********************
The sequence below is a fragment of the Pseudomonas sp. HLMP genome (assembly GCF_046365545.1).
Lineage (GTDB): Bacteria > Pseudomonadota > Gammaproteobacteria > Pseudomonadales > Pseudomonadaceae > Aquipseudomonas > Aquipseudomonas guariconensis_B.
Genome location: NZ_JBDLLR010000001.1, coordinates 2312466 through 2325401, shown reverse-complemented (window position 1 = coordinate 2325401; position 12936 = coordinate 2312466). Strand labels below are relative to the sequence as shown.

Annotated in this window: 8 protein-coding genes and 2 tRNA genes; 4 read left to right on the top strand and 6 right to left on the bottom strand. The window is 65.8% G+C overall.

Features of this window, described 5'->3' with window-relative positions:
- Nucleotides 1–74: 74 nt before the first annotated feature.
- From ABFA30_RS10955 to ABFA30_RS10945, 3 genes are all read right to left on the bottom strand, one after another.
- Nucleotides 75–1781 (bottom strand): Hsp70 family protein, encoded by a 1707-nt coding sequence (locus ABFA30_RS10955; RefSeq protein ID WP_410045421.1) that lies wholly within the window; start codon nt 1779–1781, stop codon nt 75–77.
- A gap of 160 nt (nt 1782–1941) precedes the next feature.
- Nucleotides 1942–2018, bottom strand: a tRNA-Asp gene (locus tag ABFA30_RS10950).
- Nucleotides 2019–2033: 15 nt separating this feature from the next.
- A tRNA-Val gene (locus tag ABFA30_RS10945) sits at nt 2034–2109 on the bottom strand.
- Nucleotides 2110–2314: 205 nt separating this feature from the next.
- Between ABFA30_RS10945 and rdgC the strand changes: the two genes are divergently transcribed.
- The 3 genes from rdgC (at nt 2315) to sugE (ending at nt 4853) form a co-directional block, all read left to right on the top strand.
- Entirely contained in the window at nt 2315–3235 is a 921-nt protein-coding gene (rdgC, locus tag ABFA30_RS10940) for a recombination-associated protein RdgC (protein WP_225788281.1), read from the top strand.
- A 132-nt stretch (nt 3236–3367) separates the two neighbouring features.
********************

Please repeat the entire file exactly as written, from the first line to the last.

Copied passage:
The sequence below is a fragment of the Pseudomonas sp. HLMP genome (assembly GCF_046365545.1).
Lineage (GTDB): Bacteria > Pseudomonadota > Gammaproteobacteria > Pseudomonadales > Pseudomonadaceae > Aquipseudomonas > Aquipseudomonas guariconensis_B.
Genome location: NZ_JBDLLR010000001.1, coordinates 2312466 through 2325401, shown reverse-complemented (window position 1 = coordinate 2325401; position 12936 = coordinate 2312466). Strand labels below are relative to the sequence as shown.

Annotated in this window: 8 protein-coding genes and 2 tRNA genes; 4 read left to right on the top strand and 6 right to left on the bottom strand. The window is 65.8% G+C overall.

Features of this window, described 5'->3' with window-relative positions:
- Nucleotides 1–74: 74 nt before the first annotated feature.
- From ABFA30_RS10955 to ABFA30_RS10945, 3 genes are all read right to left on the bottom strand, one after another.
- Nucleotides 75–1781 (bottom strand): Hsp70 family protein, encoded by a 1707-nt coding sequence (locus ABFA30_RS10955; RefSeq protein ID WP_410045421.1) that lies wholly within the window; start codon nt 1779–1781, stop codon nt 75–77.
- A gap of 160 nt (nt 1782–1941) precedes the next feature.
- Nucleotides 1942–2018, bottom strand: a tRNA-Asp gene (locus tag ABFA30_RS10950).
- Nucleotides 2019–2033: 15 nt separating this feature from the next.
- A tRNA-Val gene (locus tag ABFA30_RS10945) sits at nt 2034–2109 on the bottom strand.
- Nucleotides 2110–2314: 205 nt separating this feature from the next.
- Between ABFA30_RS10945 and rdgC the strand changes: the two genes are divergently transcribed.
- The 3 genes from rdgC (at nt 2315) to sugE (ending at nt 4853) form a co-directional block, all read left to right on the top strand.
- Entirely contained in the window at nt 2315–3235 is a 921-nt protein-coding gene (rdgC, locus tag ABFA30_RS10940) for a recombination-associated protein RdgC (protein WP_225788281.1), read from the top strand.
- A 132-nt stretch (nt 3236–3367) separates the two neighbouring features.